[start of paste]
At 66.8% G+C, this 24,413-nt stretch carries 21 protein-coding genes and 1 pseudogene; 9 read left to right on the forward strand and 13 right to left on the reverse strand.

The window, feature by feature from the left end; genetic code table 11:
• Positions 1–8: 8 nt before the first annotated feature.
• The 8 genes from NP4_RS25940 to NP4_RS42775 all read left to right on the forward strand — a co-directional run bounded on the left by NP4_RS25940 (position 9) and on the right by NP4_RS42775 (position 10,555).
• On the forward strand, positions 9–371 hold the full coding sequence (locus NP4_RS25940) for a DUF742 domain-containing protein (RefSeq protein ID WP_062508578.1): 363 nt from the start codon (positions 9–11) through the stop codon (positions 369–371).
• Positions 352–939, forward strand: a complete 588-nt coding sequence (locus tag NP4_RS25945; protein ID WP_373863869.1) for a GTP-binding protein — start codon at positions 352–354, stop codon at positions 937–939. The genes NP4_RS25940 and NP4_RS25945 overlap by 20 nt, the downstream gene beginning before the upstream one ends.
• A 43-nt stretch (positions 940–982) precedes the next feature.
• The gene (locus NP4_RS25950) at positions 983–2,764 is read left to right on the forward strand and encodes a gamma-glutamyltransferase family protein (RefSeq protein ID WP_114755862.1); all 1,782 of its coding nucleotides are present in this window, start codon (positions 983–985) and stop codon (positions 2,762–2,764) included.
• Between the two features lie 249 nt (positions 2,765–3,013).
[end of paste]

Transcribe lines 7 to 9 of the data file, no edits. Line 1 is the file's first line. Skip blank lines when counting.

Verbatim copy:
• A 43-nt stretch (positions 940–982) precedes the next feature.
• The gene (locus NP4_RS25950) at positions 983–2,764 is read left to right on the forward strand and encodes a gamma-glutamyltransferase family protein (RefSeq protein ID WP_114755862.1); all 1,782 of its coding nucleotides are present in this window, start codon (positions 983–985) and stop codon (positions 2,762–2,764) included.
• Between the two features lie 249 nt (positions 2,765–3,013).